Vibration Training (VT) enhances muscular metabolic power and consequently muscular activity (1). Elevated metabolic power as a product of VT makes muscle activity easier to perform when comparing this activity without the benefit of vibrations (2).
Some simple mathematics will tell you that muscle fibres firing between 10-60 times a second (vibration induced) in different directions will increase metabolic activity. Also as mentioned in detail under the sub-heading of „muscle tone, strength and power‟ this involves the activation of more muscle fibres at a measured increased level of intensity. This intensity increases when you go from isometric/static contractions to dynamic then weight bearing.
In VT an increase of 25% in clinically measured metabolic demand versus traditional resistance training. This in turn initiates an anabolic response (3). Higher rates of muscle tone equate to a higher resting metabolism. Higher rates of muscle and muscle tone equate to higher metabolic demand during training: the cycle continues with VT. The end result is good muscle tone at the expense of body fat.
“A linear increase in specific oxygen uptake (sVO(2)) with an amplitude of only 5mm was measured from frequencies 18 to 34 Hz (p < 0.01). Each vibration cycle evoked an oxygen consumption of about 2.5 micro 1 x kg (- 1). At a vibration frequency of 26 Hz, sVO(2) more than proportionally with amplitudes from 2.5 to 7.5mm. With an additional load of 40% of the lean body mass attached to the waist, sVO(2) like wise increased significantly. A further increase was observed when a load was applied to the shoulders.” This has shown that the metabolic power/consumption/muscle activity is controlled by these parameters: vibration frequency amplitude and external load (4).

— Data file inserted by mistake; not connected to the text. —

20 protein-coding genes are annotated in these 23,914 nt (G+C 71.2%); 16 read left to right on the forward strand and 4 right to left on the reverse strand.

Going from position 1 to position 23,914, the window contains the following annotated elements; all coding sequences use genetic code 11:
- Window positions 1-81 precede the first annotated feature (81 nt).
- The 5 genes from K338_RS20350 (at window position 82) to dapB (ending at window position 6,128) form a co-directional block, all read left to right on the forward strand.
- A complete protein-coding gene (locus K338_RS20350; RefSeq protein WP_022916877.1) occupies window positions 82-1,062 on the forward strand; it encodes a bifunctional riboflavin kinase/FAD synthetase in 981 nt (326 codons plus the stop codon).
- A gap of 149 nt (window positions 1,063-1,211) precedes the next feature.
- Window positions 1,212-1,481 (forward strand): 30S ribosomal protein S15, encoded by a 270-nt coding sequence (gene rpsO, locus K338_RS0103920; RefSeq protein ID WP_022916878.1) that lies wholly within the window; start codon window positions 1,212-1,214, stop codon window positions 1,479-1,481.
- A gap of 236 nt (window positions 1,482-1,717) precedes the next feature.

RITTWEGER, J., J. EHRIG, K. JUST, M. MUTSCHELKNAUSS, K.A. KIRSCH, D. FELSENBERG. Oxygen uptake during whole-body vibration exercise: influence of vibration frequency, amplitude and external load. Int. J. Sports Med. 23: 428-432. 2002.
RITTWEGER, J., Oxygen uptake during whole-body vibration exercise: comparison with squatting as a slow voluntary movement. Eur. J. Appl. Physiol. 86: 169-173. 2001.
RITTWEGER, J., G. BELLER, D. FELSENBERG. Acute physiological effects of exhaustive whole body vibration exercise in men. Clin. Physiol. V20, N2: 134-142.
RITTWEGWER, J., J. EHRIG, K. JUST, M. MUTSCHELKNEAUSS, D. FELESENBERG. Oxygen uptake in whole-body vibration exercise: influence of vibration frequency, amplitude, and external load. Int. J. Sports
Med. 23(6): 428-432. 2002.